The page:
Celebrating World Kidney Day 2013

Thursday, March 14 is World Kidney Day, an event observed annually in many countries with diverse activities that highlight the importance of protecting one of the most vital organs in the human body.

March 14th, 2013 will mark the eighth World Kidney Day - a day of global action jointly organized by the International Society of Nephrology (ISN) and the International Federation of Kidney Foundations (IFKF).

Serious attention to kidney health is relatively a new phenomenon in the Philippines, where dialysis and kidney failure first became bywords when newspaper headlines revealed the kidney ailment of President Ferdinand Marcos in the early 1980s. Post-EDSA I photos later showed a dialysis machine installed in the Marcos bedroom at Malacañang Palace.
Until recently, dialysis treatment used to be very difficult to get in the Philippines. The rich could go overseas for their dialysis sessions, but the ordinary salary man and even the middle class had nowhere to go that they could afford.

When she was First Lady, Dr. Luisa Ejercito Estrada secured funding from her husband former President Joseph Estrada to fund public dialysis clinics, a first in the country. This was followed by the opening of private dialysis clinics; competition and the law of supply and demand lowered the cost of dialysis treatment, which a patient needs three times weekly.

The Filipino diet is to blame for the high incidence of kidney ailments, according to the Nutritionist-Dietitians' Association of the Philippines (NDAP), whose research shows that we consume 2,800 mg to 6,000 mg of sodium a day, double the recommended daily intake.

Most of this salt comes from the sawsawan (dip) of soy sauce, patis and bagoong on every table and the growing consumption of packaged junk food which are mostly deep-fried and heavily salted.

KIDNEY-FRIENDLY FOOD - The function of the kidneys and liver is to remove toxins and wastes from our bodies; they suffer if overburdened by a diet high in salt, fat, protein and sugar. The best overall diet is one which is well balanced and includes a variety of naturally processed fruits, vegetables and grains, containing foods which are particularly beneficial for liver and kidney health.

The list includes red bell peppers, cabbage, cauliflower, garlic, onion, apples, fish and egg whites.

PINOY HERBS TO THE RESCUE - A lengthy internet search shows that Philippine herbs, long used in traditional medicine, are now recognized worldwide by doctors and scientists for their efficacy in maintaining healthy and functioning kidneys and liver.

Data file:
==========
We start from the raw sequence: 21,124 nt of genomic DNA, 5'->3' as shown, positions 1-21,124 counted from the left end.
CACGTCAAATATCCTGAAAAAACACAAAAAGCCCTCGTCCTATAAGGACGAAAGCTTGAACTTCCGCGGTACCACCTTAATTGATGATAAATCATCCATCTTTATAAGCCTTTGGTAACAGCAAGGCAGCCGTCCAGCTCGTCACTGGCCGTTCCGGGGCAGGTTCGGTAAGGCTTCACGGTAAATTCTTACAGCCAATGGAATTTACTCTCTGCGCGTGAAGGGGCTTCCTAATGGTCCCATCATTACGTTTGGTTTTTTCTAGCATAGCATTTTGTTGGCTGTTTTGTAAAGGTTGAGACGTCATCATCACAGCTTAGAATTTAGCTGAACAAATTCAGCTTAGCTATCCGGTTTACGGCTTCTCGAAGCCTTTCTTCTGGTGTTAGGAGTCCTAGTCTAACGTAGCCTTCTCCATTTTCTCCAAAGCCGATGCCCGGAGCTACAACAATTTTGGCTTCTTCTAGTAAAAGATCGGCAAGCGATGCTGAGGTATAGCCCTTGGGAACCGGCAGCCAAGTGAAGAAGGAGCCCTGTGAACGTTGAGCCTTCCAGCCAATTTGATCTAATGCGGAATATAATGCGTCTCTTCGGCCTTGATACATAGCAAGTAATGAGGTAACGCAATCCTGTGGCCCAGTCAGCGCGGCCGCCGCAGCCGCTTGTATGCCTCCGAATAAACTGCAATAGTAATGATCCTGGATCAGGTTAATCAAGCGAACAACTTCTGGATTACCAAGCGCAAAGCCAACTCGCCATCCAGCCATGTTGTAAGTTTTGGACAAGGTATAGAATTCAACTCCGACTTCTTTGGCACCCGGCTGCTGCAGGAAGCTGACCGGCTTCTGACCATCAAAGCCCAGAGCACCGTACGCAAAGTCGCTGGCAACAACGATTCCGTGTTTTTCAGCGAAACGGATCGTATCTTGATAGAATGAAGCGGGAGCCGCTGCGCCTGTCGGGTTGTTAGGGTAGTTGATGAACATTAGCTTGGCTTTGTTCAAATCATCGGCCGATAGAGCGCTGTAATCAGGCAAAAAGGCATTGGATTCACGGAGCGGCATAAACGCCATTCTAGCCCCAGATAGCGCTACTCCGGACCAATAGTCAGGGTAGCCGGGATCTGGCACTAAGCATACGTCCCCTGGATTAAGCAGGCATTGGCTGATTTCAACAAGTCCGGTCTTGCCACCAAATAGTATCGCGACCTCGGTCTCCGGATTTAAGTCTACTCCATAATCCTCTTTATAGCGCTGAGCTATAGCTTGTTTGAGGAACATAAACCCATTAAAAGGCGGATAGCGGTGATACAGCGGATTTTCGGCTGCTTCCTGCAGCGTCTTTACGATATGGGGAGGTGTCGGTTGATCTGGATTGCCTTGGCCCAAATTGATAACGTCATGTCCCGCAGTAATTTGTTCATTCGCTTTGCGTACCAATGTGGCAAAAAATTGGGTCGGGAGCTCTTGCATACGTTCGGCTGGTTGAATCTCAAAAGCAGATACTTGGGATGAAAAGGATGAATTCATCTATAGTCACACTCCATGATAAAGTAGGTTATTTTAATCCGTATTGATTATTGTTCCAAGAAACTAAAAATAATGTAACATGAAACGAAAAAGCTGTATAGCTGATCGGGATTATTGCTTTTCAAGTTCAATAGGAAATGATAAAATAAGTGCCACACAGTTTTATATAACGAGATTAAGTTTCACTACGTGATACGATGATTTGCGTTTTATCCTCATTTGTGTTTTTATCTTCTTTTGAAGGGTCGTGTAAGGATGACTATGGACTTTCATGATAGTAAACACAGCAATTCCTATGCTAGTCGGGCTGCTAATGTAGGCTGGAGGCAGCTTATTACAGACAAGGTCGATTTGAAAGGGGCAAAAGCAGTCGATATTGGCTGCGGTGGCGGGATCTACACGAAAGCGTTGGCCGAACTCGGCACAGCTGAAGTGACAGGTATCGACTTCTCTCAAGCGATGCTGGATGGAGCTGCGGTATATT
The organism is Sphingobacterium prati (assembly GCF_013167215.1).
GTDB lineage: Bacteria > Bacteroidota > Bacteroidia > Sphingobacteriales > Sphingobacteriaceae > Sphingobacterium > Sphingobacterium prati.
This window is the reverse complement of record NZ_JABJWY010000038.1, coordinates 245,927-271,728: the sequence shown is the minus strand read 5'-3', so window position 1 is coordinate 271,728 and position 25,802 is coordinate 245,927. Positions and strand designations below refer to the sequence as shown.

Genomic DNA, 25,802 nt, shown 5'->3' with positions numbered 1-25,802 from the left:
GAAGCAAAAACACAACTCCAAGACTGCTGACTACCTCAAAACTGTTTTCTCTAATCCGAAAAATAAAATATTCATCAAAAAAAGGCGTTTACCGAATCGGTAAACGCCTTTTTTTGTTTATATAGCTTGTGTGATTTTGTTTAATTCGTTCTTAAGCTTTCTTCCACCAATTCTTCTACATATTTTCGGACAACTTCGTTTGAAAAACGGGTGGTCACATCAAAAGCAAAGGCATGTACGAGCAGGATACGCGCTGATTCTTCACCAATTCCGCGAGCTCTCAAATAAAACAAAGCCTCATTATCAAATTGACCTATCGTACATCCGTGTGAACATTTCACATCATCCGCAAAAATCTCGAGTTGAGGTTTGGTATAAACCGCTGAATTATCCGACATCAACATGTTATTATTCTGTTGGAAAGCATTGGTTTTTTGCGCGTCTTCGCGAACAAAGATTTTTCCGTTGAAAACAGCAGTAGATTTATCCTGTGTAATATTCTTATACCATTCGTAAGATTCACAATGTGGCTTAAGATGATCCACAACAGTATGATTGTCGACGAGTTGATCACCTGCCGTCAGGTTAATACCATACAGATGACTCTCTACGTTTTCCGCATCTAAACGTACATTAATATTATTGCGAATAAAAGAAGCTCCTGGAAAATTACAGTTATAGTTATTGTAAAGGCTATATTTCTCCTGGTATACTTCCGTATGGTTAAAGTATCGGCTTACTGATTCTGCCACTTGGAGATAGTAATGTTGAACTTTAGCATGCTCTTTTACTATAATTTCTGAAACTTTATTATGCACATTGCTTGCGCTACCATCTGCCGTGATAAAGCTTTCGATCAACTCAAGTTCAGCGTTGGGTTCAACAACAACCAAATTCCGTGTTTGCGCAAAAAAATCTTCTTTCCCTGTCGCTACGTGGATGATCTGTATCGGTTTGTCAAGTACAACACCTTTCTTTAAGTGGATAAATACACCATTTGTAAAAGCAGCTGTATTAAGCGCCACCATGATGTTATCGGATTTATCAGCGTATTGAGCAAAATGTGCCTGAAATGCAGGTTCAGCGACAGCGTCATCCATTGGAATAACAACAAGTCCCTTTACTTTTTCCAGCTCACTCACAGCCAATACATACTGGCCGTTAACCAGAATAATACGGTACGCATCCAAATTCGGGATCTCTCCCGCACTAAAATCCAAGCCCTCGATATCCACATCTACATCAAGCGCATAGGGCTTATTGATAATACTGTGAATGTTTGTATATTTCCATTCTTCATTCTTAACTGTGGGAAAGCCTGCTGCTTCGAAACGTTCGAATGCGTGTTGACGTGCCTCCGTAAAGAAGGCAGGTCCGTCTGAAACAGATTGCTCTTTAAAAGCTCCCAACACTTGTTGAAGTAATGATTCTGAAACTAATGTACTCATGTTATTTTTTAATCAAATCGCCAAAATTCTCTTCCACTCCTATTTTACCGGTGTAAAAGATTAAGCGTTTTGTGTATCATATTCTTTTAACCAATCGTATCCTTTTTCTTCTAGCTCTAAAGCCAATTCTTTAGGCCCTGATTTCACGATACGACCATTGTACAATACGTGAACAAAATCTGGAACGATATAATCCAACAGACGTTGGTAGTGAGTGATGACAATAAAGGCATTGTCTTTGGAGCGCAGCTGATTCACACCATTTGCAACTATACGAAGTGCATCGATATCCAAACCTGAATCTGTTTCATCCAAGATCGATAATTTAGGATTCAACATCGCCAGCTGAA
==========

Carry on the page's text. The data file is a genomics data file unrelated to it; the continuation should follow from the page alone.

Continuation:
Tops among these are: balbas pusa, banaba, sabong and luyang dilaw (turmeric) which, individually, target specific ailments; used together they have been found to benefit the kidney and liver.

Dr. Luis N. Florencio, Jr. of the National Kidney and Transplant Institute (NKTI), provides the results of a clinic-based study on Renalin, a supplement combining these four herbs. Here are his findings.

The food supplement is multiherb consisting of sambong, banaba, luyang dilaw and cat's whiskers.

Orthosiphon aristatus (Cat's whiskers, a source of essential oils and flavones) is listed in the Philippine Pharmacopeia 1 as a traditional medicinal plant for bacterial and inflammatory diseases of the lower urinary tract and approved by the German Commission E for urinary tract infections and for kidney and bladder stones. A study by Matsuraba et al (1999) in laboratory animals shows that the leaves contain Methylripariochromene A (MRC) which causes increased urinary volume and the excretion of sodium, potassium and chlorides which subsequently lower the blood pressure, vasodilatation.

Lagerstroemia speciosa (banaba, a source of corsolic acid) is traditionally used for diabetes, as a diuretic and in promoting weight loss as listed in the Philippine Pharmacopeia 1. Laboratory animal studies had shown that Lagerstroemia speciosa protects against induced cisplatin nephrotoxicity which appeared to be due to plant's enhanced renal antioxidant property .

Blumea balsamifera (sambong, a source of volatile oils, palmitic and myristic acids) is listed in the Philippine Pharmacopeia 1 as a traditional remedy for diuresis in edema and for expelling kidney stones. In vitro studies by Rico (1991) using surgically removed stones in urine clysis from individuals who took the medicinal plant in tablet form showed stone dissolution. The study (Rico, 1991) reported that there was also accompanying diuresis among the subjects who took sambong tablets.

Curcuma longa (turmeric or luyang dilaw, a source of curcumin) is a medicinal plant listed in the German Commission E. Monograph. This medicinal plant has also shown to be nephro-protective in diabetes-induced nephropathy in laboratory animals (Sharma et al, 2006).

FOUR HERBS, ONE PILL - Dr. Florencio recommends Renalin, a supplement combining a scientifically-formulated blend of four herbs in a convenient pill form.
"With this herbal combination, spontaneous passage of kidney stones less than 8 mm is enhanced. An informal study/evaluation of Renalin intake 3x a day among patients with urinary tract stones in 16 patients over six weeks period last year showed convincing results of over 90% spontaneous stone passage. Also there were no side effects noted and patients continuously take it for prevention of recurrent kidney stone formation," Dr. Florencio says.

FREE KIDNEY FOOD BOOK-The makers of Renalin have made available a book of lifestyle and diet advice for maintaining healthy kidneys and liver, HEALTHY GUIDE TO HEALTHY PINOY MEALS, free to readers of The Manila Bulletin.
Here's how: just text Sol, your name, address, birthdate and email address to 09209192929.